This concept also corresponds to other genres. For example, genres such as espionage and mystery must be very careful of their story pace because the genre itself already required a slower pace than normal. Due to the fact that truths and hints can only be unraveled one layer at a time in order to maintain the mystery factor and to not give away everything too quickly or easily.
In this book though, the story arc was a little bit too weak for me, it was not really clear. I first suspected that when I already went over the half of the book but still don’t know what the book is really about. But I confirmed it after I finished the book and still felt like I don't know clearly what the story arc is, and what is the core problem that the story should've revolved around.
Normally, after I finished a book, I can clearly visualize an arc (literally an actual physical arc, like a hill with bullet points on it, leading up to a clear climax) that shows how the story is built up to that one core problem of the story. This problem is not bad enough for me to say that the author is completely off the mark, but it’s just something I feel (and is really having trouble explaining, so I’m really sorry if this is not as clear as I had hoped).
However, this can be viewed as a good thing and a bad thing. My reviewer side clearly sees this as a negative factor, but if I look at this point from the perspective of a reader that just want to enjoy a story, good or bad, I actually like this. It’s because this story focuses so much on introducing the characters and explaining the world that caused the story to prioritize less on a single core problem that stories usually revolves around. But because there’s not core problem and this book focused so much on introduction, I can just relax and enjoy the world of this book, and not have to worry too much on some world-ending problem. In fact, I’ll go ahead and say that the whole purpose of this book is to just get the readers warm up for the series.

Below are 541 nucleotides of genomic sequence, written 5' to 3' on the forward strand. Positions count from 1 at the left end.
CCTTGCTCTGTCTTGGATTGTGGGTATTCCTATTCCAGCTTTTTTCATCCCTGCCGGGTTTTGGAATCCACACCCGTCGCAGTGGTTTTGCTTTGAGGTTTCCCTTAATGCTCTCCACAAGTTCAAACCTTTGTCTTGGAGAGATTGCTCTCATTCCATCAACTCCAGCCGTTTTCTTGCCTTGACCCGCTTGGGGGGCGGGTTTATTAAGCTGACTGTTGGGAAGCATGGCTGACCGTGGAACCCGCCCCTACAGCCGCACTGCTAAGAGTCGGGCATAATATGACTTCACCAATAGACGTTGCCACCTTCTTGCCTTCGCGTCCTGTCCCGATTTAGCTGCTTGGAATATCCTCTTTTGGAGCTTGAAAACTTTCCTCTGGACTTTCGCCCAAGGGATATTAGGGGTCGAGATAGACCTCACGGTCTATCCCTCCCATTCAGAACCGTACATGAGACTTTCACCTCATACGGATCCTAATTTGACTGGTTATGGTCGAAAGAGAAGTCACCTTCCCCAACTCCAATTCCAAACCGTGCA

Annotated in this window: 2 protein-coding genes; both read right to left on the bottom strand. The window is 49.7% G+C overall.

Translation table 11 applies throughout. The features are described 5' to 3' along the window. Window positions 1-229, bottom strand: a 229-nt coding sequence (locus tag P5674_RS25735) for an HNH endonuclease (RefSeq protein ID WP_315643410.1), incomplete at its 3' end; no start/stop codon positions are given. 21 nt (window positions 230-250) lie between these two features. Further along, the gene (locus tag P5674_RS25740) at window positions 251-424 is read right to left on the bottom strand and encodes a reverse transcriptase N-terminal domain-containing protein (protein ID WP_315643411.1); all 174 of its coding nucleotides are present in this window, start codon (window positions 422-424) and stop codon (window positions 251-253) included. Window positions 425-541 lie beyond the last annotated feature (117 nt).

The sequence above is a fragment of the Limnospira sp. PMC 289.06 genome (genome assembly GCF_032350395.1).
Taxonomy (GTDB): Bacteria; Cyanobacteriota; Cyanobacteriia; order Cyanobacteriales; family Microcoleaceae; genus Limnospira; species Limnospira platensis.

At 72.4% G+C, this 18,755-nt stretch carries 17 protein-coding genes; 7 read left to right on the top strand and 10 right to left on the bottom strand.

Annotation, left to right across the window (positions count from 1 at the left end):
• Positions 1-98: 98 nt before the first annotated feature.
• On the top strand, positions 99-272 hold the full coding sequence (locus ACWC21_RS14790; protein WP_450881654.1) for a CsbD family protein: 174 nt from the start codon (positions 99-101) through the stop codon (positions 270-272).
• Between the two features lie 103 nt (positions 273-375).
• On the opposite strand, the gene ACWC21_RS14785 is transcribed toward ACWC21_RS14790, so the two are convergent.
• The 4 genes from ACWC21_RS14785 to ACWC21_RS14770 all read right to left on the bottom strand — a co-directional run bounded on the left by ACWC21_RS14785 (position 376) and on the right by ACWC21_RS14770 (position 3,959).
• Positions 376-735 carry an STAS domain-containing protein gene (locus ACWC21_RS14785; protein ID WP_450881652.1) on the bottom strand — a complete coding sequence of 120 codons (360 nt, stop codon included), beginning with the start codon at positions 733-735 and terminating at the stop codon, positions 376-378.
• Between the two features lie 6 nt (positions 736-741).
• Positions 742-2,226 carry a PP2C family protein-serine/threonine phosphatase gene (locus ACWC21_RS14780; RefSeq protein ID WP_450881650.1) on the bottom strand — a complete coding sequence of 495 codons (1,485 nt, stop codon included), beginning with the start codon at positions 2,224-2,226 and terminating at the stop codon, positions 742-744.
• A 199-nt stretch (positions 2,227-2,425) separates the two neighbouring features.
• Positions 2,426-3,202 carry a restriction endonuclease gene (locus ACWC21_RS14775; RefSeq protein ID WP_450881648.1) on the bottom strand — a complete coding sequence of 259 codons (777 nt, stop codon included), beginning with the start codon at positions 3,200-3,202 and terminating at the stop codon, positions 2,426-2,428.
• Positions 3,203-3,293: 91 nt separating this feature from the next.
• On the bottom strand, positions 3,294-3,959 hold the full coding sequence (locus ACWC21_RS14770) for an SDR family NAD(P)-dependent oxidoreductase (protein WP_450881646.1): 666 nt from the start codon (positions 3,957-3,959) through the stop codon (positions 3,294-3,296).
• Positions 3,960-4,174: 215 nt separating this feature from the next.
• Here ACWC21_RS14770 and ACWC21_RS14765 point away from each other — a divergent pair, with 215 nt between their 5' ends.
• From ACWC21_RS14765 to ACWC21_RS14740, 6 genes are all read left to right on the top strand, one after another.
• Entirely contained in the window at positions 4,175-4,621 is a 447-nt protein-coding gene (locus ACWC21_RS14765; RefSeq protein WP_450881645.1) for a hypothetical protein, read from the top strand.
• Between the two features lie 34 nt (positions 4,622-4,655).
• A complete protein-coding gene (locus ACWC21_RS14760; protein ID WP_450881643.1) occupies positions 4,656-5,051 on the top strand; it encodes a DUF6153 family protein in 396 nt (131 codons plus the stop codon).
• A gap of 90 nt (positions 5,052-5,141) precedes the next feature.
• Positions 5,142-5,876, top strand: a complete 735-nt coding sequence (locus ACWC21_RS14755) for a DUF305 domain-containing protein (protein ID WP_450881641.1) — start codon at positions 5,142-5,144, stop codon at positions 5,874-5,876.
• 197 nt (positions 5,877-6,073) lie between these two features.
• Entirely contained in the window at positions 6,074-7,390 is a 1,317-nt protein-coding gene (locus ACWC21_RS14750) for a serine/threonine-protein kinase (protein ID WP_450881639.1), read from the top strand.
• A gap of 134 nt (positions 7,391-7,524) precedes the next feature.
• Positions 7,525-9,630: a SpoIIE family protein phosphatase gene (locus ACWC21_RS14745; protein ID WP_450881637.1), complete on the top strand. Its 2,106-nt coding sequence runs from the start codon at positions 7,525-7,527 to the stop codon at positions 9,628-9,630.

Either way, there is one clear thing both my reviewer side and bookworm side agrees: this is one hell of a very enjoyable book. This is while all things aside, I actually really love this book (and its idea), and I'm very excited to read and continue the journey of this series. Elise did not disappoint.
My technical side (reviewer side) may give this book three and a half stars, but because I enjoyed this book so much (and yes I am kind of biased toward Elise Kova deal with it), I'll still give this book our stars.
ABOUT THE AUTHOR
Elise Kova is the USA Today bestselling author of the Air Awakens series, Loom Saga, and Wish Quartet. In her past lives, she has graduated from an MBA program, lived in Japan for a bit, and worked for a Fortune 500 technology company. However, she finds herself much happier in her current reincarnation as full-time author. When not writing, she can usually be found playing video games, drawing, watching anime, or talking with readers on social media. She’s happy to call Saint Petersburg, Florida, her home, but is always looking forward to her next trip.